Industrial Engineer Engineering and Management Solutions at Work

July 2022    |    Volume: 54    |    Number: 7

The member magazine of the Institute of Industrial and Engineers

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Emerging Technologies

Innovative tools of the trade

Making thingies and conveying measurements

Industrial engineers can tackle challenges throughout the overall product lifecycle. As “time to market” becomes increasingly important in the competitive world of consumer goods, added focus has been placed on the product development process. Similarly, manufacturing environments have decreased production times to the point where the associated infrastructure may need to move at rapid speeds to support production levels.

The Thing-O-Matic directly addresses one of the largest cyclic processes within the product development cycle: prototyping. Designed as a build-it-yourself system created by a group of self-labeled hackers, the Thing-O-Matic is the second generation of a rapid prototyping machine sold by Makerbot Industries. Traditional rapid prototyping machines are large, expensive and complicated. These characteristics generally take a rapid prototyping capability out of scope for entrepreneurs and other small businesses that otherwise might be able to achieve a very short “time to market,” increasing their relevance and opportunity for success.

Thing-O-Matic, on the other hand, is inexpensive, easy to operate and small. Designs can be generated from scratch using 3-D modeling software. You also can download them from an online community that contains designs for (almost) anything: functional whistles, a bust of Stephen Colbert, shower curtain hooks and even alien spaceships. Designs are prepared for printing (steps vary based on design source) and then are sent to the Thing-O-Matic via USB or SD card, where they’re built layer by layer out of sturdy ABS, a common thermoset plastic.

If you already have a Thing-O-Matic or some other form of rapid prototyping system, then the Riegl LMS-Q20 rapid laser scanner may be more the product for your work environment. Specifically designed for use in support of conveyor systems, the LMS-Q20 uses light detection and ranging (LIDAR) technology to measure precisely the amount of material traveling along the belt in high-speed situations. The LMS-Q20 can capture up to 11,250 measurements per second, sending the data over a TCP/IP Ethernet connection for monitoring and analysis.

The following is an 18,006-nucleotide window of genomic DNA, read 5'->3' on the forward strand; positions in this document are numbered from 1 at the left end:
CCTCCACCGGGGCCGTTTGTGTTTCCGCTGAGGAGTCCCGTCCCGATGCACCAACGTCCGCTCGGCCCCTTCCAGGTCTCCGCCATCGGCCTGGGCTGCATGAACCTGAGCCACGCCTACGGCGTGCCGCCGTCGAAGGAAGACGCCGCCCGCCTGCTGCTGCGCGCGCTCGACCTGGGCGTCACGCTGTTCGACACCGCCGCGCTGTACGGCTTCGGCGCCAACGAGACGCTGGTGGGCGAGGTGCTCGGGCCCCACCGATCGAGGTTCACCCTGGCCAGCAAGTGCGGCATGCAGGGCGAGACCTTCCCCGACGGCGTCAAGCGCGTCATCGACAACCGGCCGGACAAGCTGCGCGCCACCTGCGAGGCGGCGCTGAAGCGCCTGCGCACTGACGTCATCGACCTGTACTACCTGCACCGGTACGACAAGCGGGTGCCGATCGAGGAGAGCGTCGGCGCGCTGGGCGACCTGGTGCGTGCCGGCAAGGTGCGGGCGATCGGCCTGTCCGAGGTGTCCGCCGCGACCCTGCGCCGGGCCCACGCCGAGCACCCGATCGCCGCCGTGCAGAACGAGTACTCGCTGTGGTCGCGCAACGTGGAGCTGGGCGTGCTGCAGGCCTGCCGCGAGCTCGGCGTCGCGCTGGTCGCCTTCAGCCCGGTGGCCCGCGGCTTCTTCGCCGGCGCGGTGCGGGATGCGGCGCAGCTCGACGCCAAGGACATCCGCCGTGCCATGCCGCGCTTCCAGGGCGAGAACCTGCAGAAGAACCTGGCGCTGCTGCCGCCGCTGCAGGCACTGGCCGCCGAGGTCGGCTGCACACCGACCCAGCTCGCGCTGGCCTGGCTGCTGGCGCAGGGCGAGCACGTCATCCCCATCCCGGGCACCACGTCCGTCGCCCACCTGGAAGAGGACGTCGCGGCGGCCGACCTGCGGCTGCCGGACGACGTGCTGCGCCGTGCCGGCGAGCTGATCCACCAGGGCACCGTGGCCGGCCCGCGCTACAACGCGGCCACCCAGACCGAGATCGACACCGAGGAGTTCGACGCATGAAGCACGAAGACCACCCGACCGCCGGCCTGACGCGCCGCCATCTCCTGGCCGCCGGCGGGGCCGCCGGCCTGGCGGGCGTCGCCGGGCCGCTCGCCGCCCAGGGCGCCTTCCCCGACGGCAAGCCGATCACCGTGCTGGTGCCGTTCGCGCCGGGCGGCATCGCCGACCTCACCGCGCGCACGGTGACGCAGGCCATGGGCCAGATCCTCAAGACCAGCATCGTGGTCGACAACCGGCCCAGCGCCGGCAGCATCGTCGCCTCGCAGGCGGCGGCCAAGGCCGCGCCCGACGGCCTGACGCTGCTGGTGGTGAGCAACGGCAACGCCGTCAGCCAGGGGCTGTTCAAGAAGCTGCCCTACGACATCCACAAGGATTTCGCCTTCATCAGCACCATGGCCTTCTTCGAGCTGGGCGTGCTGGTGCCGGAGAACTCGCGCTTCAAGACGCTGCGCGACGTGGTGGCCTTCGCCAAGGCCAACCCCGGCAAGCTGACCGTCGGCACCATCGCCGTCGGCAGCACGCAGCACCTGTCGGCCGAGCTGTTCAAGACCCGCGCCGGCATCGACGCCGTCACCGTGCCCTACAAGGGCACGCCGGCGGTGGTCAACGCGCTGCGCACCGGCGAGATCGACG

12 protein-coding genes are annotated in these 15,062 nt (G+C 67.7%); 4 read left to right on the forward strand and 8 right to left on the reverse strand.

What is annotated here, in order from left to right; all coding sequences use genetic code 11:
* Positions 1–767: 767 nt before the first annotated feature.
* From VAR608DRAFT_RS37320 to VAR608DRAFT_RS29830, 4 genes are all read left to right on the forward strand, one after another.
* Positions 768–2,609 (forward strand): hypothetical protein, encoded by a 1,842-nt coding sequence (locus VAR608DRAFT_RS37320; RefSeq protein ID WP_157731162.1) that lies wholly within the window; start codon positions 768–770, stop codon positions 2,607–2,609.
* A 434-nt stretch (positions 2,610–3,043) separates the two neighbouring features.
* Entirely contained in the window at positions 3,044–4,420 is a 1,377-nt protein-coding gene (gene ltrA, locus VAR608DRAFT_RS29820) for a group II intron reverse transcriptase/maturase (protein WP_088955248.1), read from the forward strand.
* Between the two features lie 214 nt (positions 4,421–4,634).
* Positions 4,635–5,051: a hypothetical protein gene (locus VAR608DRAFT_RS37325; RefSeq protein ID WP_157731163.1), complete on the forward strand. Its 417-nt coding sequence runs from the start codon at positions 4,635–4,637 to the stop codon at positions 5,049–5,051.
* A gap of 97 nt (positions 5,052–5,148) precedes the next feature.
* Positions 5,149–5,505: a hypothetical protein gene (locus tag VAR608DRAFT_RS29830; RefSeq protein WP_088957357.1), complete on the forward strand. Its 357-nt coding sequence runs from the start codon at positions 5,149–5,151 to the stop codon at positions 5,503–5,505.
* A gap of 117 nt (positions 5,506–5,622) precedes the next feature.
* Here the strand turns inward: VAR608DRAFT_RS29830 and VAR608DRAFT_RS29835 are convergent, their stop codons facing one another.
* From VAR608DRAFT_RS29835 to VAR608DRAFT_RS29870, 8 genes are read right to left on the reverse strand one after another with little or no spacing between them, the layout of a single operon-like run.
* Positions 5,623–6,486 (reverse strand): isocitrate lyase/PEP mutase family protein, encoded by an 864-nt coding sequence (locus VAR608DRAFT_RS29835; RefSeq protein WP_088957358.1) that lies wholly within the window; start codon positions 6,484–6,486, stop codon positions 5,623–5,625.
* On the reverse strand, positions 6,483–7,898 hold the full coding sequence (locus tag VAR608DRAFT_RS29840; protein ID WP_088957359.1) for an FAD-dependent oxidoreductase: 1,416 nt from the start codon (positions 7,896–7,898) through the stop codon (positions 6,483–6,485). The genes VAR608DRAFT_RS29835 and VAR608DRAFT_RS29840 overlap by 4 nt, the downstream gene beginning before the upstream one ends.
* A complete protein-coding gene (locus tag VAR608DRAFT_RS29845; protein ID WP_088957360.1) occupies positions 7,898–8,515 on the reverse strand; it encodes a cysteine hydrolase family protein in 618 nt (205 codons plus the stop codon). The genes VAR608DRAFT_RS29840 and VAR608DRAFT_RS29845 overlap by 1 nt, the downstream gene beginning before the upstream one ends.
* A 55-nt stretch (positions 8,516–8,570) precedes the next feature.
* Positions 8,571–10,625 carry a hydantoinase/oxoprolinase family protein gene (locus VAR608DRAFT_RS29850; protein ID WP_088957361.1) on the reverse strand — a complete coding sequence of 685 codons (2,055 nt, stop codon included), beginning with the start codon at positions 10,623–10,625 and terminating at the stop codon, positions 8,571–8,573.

The high speed and accuracy of the LMS-Q20 make it perfect for mining applications where tons of raw materials are moved at one time. Measuring this output can inform other aspects of the process effectively, thus creating an active feedback loop and a more robust system. In situations where a completely clean belt is required, the Riegl system could be used to identify anomalies and direct corrective actions. These improvements to belt cleanliness could reduce rework, waste or downtime, leading to a smoother and more efficient operation.

Whether your focus is on rapid prototyping or monitoring of your high-speed conveyor system, technology can help enable your efforts as an IE professional.

Patrick Foxworthy is the Mid-Atlantic Region representative for IIE’s Young Professionals. He works for a federally funded research and development center in the Washington, D.C., metro area. His B.S. in industrial engineering is from Kettering University.